In modern cataract surgery, the clouded crystalline lens is removed and replaced by an artificial intraocular lens (IOL). Intraocular lenses represent a highly innovative technology – both in terms of corrective power and the quality of vision provided. Different types of intraocular lenses are available today, enabling good vision at one, two or all three distances:
Intraocular lenses can simulate the refractive properties of the natural lens, however they do not have the ability to accommodate. Advanced intraocular lenses are available to meet patient’s individual vision requirements. Depending on the design, these IOLs can offer further benefits, such as improved contrast perception.
Intraocular lenses are usually made of a soft, synthetic, and biocompatible material. A typical IOL measures approximately between 11 and 13 mm in diameter. The thickness of the lens can vary, depending on its refractive power. The corrective power of the lens is individually calculated and may differ for each eye. An IOL is transparent and neither visible nor perceptible in the eye.
There are different types of intraocular lenses available today. Generally, there is a distinction made between standard and advanced intraocular lenses, also known as premium intraocular lenses.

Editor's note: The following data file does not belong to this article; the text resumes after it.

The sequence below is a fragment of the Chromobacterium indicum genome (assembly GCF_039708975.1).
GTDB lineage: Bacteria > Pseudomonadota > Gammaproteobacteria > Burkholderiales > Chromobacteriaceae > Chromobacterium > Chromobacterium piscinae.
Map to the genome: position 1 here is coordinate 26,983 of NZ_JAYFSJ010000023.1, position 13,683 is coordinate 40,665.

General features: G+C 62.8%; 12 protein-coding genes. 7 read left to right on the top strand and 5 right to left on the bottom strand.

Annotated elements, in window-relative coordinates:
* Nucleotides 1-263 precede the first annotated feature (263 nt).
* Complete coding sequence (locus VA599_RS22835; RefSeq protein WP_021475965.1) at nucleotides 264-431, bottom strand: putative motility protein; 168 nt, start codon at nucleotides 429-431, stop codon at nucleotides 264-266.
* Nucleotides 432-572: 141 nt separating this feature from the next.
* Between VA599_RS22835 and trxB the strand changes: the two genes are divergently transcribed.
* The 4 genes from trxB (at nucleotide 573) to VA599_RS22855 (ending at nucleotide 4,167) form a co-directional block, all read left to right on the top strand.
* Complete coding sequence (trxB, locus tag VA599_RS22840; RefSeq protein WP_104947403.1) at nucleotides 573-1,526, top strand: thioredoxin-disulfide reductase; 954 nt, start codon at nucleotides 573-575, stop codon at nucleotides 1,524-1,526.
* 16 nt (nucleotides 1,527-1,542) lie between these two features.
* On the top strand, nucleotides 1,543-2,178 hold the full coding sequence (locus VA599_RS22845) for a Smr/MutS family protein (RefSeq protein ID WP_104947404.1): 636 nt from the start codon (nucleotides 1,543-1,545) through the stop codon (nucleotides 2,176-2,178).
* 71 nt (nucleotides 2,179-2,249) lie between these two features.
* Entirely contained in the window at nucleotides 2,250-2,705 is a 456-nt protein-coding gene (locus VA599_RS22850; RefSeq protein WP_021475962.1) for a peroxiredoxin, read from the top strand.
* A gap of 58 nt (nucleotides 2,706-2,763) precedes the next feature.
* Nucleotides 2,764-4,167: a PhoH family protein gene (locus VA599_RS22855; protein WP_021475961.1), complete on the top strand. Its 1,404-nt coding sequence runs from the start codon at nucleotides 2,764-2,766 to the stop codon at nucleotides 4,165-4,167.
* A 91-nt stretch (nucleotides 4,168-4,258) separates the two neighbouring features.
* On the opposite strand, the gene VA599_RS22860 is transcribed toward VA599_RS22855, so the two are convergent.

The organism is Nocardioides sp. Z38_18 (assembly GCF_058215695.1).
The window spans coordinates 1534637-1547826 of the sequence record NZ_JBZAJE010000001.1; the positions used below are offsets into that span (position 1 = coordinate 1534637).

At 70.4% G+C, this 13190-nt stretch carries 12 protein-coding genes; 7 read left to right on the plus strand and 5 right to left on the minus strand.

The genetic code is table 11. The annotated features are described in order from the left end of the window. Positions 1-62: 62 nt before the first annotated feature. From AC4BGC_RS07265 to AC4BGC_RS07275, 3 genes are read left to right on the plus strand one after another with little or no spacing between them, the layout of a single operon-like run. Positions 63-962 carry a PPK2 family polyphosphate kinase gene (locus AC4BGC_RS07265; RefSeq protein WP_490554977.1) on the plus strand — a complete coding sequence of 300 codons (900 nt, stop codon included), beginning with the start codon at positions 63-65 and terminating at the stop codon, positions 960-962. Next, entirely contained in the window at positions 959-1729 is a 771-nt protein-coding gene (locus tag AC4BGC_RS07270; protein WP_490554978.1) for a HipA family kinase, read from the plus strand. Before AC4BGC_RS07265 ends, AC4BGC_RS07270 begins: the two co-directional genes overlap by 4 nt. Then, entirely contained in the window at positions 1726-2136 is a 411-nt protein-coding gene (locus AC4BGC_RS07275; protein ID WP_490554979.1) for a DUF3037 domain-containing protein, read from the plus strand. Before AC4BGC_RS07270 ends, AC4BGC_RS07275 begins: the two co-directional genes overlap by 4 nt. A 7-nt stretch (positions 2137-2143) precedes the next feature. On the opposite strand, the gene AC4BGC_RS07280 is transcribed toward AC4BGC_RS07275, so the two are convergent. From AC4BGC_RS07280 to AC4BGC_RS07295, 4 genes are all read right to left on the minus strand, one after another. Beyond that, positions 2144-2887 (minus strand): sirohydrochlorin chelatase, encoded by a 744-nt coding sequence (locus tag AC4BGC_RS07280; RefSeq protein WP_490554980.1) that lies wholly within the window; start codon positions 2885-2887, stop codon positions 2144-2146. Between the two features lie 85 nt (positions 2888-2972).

Standard intraocular lenses are the most commonly used intraocular lenses in cataract treatment. They have one focal point and can improve vision at one distance: far or near. These lenses are called monofocal lenses. For the remaining distances, the patient may still need to use glasses.
Advanced IOLs are lenses that offer additional advantages on top of treating the cataract. They provide the possibility of being less dependent on glasses for different activities. Advanced IOLs include so-called multifocal lenses, EDoF (Extended Depth of Focus) lenses and lenses with added functionalities, such as aspheric or toric IOLs.
Multifocal intraocular lenses have two or three focal points and restore vision at more than one distance, giving the patient a chance of being more independent of glasses. Multifocal lenses include bifocal and trifocal IOLs, with the latter representing the most advanced technology. Trifocal IOLs allow the highest level of independence from glasses, enabling patients to see clearly at all three distances without them.
EDoF Intraocular lenses provide also a high extend of spectacle independence while inducing less visual side effects at night, compared to multifocal IOLs.
Added capabilities in advanced IOLs, such as aspheric or toric functions, allow the correction of pre-existing vision disorders, such as astigmatism, as well as some visual disturbances caused by light phenomena. Due to their special optic design these types of lenses can improve contrast sensitivity and general image quality.
Advanced IOLs allow patients to become less dependent on glasses, and are a good option for patients with active lifestyles and for those wanting more freedom from glasses. Since what they offer are additional benefits for patients, cataract treatment with premium lenses is – depending on in which country you live – not covered by health insurance.